Community Cats

Feral cats- or “Community Cats”- are defined as “domesticated cats that have returned to the wild, or the descendants of such an animal.”  TNR (Trap-Neuter-Return) is one of the most critical programs we’ve implemented to help our communities become No-Kill.

Feral Mom with Community Kittens

What We Offer

  • TNR (Trap-Neuter-Return): Free rabies vaccine and spay/neuter surgery for free-roaming cats in Buncombe County. Cats are ear-tipped, vaccinated, and returned to their outdoor home.
  • Assistance with humane trapping efforts and transport to the Humane Alliance for spay/neuter.
  • Neighbor mediation and colony care counseling.
  • Winter Shelters and Straw.

Working Cat Placement

Have a barn, stable, warehouse, or other shelter you need protected from pests? Or would you love to help a cat in need but can’t bring it inside? Hire a Community Cat! There is no adoption fee, and our healthy, sterilized, feral or semi-social cats will work for nothing more than daily water and food (available through our pet food pantry), protection from the elements, and infrequent veterinary care. Please complete the application at if you’d like to adopt some working cats!


If you know of or care for community cats in your neighborhood or at your business, start TNR immediately, before an additional litter is born, which will need resources and care that is already thin. Contact Eric at or (828) 301-3377 for more information!

  • TNR is the method of humanely trapping feral cats, getting them spayed/neutered, vaccinated for rabies, and then returning them to their colony to live out their lives.
  • TNR has been practiced for decades in the U.S. and is successfully practiced in hundreds of communities and in every landscape and setting around the world.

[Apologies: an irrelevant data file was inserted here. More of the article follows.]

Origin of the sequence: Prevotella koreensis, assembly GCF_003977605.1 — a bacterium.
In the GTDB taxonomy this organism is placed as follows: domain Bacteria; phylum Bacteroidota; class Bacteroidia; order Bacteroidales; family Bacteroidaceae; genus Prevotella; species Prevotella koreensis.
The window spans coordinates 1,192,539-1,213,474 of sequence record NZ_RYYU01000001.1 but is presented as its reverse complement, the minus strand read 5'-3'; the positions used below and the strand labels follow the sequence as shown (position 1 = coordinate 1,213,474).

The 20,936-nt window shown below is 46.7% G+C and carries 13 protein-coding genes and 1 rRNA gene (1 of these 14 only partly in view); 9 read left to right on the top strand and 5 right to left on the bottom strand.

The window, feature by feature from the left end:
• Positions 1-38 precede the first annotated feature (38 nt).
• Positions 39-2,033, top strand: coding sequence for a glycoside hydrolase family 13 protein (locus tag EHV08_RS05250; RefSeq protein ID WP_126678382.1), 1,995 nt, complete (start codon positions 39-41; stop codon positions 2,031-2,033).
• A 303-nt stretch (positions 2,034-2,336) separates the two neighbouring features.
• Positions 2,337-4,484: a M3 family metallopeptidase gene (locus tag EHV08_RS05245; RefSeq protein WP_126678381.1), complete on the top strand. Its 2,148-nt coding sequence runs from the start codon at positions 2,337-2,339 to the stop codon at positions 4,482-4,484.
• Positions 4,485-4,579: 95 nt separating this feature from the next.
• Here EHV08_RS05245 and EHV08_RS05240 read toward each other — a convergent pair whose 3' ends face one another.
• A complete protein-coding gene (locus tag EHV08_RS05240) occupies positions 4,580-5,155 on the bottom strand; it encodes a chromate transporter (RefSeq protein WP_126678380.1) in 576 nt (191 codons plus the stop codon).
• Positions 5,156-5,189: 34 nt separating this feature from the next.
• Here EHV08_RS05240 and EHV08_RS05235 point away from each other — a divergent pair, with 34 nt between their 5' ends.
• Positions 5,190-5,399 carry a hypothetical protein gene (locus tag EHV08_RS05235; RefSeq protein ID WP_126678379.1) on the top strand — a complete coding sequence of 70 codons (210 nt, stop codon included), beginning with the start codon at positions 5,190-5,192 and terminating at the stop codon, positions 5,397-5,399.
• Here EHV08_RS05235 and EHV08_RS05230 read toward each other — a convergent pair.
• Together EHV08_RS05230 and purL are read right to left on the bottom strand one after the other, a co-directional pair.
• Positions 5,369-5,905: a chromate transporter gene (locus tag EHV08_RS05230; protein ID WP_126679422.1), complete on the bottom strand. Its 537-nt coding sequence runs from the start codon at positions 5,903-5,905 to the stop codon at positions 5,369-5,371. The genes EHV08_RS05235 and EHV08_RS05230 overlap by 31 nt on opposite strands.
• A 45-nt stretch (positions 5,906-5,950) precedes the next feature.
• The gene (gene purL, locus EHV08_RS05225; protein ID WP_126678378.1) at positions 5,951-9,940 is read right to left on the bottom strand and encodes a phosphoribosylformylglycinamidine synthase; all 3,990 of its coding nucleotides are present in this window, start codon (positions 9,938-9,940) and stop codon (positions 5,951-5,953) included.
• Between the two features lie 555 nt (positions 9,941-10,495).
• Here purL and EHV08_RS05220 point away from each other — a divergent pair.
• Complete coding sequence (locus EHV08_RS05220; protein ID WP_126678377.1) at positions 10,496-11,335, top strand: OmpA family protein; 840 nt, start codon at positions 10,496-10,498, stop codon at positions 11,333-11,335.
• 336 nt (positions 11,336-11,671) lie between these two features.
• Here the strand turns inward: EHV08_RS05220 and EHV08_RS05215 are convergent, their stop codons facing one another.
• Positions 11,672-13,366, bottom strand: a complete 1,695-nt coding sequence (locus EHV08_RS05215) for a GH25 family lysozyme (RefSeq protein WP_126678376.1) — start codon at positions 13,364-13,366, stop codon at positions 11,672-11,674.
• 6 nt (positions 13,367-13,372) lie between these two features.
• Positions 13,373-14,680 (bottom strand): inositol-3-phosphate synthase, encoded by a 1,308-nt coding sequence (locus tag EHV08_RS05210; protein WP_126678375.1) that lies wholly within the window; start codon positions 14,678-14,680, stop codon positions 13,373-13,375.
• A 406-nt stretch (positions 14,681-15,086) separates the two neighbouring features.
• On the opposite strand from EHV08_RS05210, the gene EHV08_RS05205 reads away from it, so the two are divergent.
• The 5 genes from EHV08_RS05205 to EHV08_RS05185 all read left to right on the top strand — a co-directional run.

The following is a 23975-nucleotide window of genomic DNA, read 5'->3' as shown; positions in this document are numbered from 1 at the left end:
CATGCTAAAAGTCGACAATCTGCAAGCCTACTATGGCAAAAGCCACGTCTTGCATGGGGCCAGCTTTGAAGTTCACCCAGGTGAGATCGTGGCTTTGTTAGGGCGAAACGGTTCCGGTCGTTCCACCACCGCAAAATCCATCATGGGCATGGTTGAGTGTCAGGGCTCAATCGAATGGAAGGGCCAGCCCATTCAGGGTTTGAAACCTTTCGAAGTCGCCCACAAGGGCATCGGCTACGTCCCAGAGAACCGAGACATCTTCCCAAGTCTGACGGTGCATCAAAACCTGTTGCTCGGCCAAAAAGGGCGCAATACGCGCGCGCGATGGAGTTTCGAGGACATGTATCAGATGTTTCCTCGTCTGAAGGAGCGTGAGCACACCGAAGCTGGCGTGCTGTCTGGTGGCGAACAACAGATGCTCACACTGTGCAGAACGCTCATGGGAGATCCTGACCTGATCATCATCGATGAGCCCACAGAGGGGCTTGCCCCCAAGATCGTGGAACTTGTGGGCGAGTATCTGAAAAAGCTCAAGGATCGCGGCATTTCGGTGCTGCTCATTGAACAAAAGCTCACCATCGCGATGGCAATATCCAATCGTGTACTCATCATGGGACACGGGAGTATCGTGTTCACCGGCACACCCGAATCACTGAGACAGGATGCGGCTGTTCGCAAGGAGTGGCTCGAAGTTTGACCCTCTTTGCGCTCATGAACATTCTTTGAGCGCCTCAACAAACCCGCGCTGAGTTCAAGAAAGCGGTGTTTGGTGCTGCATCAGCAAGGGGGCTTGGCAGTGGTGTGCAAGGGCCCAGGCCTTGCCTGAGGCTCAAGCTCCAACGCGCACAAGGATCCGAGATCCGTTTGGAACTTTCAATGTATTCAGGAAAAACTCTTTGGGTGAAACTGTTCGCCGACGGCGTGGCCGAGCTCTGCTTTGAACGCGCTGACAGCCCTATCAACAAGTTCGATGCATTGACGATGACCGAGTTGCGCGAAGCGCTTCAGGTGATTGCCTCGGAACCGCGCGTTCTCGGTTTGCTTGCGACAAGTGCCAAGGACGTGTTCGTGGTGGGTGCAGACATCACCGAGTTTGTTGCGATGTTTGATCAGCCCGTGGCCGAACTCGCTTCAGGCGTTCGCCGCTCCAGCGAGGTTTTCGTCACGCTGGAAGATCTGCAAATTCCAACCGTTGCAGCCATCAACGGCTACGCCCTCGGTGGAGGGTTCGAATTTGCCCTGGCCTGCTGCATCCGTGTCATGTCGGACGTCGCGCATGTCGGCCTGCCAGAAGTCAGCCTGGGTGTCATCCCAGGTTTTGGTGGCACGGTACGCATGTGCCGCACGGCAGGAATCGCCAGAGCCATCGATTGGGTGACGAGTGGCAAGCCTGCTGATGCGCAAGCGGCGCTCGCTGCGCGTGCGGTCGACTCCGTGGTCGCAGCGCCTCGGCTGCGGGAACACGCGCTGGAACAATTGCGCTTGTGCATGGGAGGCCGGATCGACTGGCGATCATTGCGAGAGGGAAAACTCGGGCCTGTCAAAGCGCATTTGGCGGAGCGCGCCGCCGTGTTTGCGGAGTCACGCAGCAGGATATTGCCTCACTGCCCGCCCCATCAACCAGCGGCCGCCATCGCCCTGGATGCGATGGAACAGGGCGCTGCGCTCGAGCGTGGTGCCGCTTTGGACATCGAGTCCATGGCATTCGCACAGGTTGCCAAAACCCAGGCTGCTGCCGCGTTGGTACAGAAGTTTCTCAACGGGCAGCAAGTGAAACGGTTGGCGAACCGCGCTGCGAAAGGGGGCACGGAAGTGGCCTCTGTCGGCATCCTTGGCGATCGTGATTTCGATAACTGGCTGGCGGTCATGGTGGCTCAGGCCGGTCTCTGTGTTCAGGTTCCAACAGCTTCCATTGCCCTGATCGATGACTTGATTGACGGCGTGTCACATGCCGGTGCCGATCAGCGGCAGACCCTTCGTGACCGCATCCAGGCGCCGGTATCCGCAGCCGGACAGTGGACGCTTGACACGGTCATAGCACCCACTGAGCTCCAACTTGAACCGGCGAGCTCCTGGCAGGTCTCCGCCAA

• It offers a long-term solution. It stabilizes and reduces the population, improves the cats’ lives, saves taxpayer dollars, and addresses neighbors’ concerns.
  • Simply removing or relocating feral cats does not lower the number of feral cats. New cats replace the old ones and nothing much changes in terms of overpopulation and nuisance behavior. There is something about the location that brought the original cats there (a safe shelter or food source) that will keep bringing more cats to the location.
  • Trying to rescue all of the feral and free-roaming cats to find them homes or sanctuary is impossible given their numbers and limited socialization.
  • A well-managed TNR program involves a colony caretaker who provides food and adequate shelter, and monitors the health of the cats.
  • national spay day trapping TNR has been shown to be the least costly way of stabilizing feral cat populations. Lower euthanasia rates at local shelters, fewer complaint calls for animal control, and the use of a large volunteer work force all save taxpayer dollars.
  • TNR helps the community by stabilizing the population of the feral colony and, over time, reducing it. At the same time, nuisance behaviors such as spraying, loud noise, and fighting are largely eliminated and no more kittens are born. Yet, the benefit of natural rodent control is continued.

Are there stray cats in your neighborhood, and you could use some help? We’re here for you! Brother Wolf Animal Rescue’s Community Cats Program helps local citizens vaccinate and “fix” outdoor cats so that they can no longer reproduce. Volunteers then maintain care and feeding so that the cats can live out their lives in their outdoor home and not end up in the local shelter system.